Treasuries Fall After Durable Goods, Five-Year Auction

Treasuries fluctuated before the government sells $35 billion in five-year securities, the second of three note sales this week totaling $99 billion.

Ten-year note yields touched a two-week low as investors sought safety after durable-goods orders trailed forecasts and the Federal Reserve bought the biggest percentage of debt offered by dealers since January. The Fed bought $4.81 billion of Treasuries today due from August 2020 to November 2021. Stocks fell.

“You’re facing weaker equity markets and a programmatic buyer, so why fight it?” said Chris Ahrens, head U.S. interest-rate strategist at UBS AG in Stamford, Connecticut, one of the 21 primary dealers that trade with the Fed. The Fed purchase is “obviously helping support the sector in general.”

Benchmark 10-year note yields fell less than one basis point, or 0.01 percentage point, to 2.18 percent at 12:23 p.m. New York time, after touching 2.16 percent, the lowest since March 14. They increased earlier to 2.22 percent, according to Bloomberg Bond Trader prices.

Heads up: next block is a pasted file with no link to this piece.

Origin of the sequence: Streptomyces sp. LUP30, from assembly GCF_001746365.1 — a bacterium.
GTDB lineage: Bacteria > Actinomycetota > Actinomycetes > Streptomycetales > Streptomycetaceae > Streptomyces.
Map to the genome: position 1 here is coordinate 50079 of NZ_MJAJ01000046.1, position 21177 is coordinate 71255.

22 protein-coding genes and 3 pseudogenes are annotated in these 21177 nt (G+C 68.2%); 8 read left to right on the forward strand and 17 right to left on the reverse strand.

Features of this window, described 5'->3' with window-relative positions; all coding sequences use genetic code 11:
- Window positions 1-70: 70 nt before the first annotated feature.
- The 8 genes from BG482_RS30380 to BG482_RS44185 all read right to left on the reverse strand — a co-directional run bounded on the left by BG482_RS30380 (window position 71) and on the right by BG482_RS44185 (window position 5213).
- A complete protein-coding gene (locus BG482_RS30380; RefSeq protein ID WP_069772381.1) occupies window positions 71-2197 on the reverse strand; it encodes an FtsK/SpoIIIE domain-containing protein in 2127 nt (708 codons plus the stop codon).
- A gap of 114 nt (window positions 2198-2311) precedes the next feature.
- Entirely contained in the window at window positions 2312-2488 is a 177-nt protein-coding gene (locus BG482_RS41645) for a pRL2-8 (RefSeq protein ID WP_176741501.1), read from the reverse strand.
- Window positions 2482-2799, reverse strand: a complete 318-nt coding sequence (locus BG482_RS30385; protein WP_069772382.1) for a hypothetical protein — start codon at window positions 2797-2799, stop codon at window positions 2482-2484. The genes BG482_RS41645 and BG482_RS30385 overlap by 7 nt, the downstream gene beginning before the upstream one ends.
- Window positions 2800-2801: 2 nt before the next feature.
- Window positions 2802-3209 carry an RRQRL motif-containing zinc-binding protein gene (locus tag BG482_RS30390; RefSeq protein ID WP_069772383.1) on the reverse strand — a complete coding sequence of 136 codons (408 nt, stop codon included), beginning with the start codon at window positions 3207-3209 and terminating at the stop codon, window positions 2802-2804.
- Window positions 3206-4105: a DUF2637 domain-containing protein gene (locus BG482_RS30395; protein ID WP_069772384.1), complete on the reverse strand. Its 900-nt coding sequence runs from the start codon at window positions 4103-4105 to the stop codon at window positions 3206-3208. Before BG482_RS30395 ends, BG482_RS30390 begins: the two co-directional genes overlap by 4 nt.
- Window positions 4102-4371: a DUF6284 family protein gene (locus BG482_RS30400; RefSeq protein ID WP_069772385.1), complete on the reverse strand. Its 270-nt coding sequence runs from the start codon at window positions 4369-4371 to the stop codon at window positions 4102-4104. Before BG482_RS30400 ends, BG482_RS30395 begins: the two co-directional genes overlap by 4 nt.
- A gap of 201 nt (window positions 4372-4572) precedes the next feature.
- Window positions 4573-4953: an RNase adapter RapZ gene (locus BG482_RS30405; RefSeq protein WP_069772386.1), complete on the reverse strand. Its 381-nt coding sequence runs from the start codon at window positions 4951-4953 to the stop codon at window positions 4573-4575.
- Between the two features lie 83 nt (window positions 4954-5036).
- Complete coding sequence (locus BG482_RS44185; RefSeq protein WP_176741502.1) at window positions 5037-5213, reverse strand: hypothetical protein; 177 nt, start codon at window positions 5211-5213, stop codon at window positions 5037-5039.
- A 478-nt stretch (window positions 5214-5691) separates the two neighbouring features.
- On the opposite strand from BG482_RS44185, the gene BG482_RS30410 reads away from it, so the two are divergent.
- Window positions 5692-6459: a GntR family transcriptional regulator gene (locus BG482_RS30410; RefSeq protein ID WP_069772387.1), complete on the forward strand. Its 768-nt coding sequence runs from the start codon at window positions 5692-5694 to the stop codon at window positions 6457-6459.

Five-year notes yielded 1.01 percent after rising earlier to as high as 1.05 percent.

The U.S. central bank bought 42 percent of the amount of Treasuries that dealers offered to it today, the biggest percentage since Jan. 31. The average at the past five purchases is 31 percent. Fed Chairman Ben S. Bernanke said yesterday unemployment remains too high and the recovery in the U.S. economy isn’t assured.

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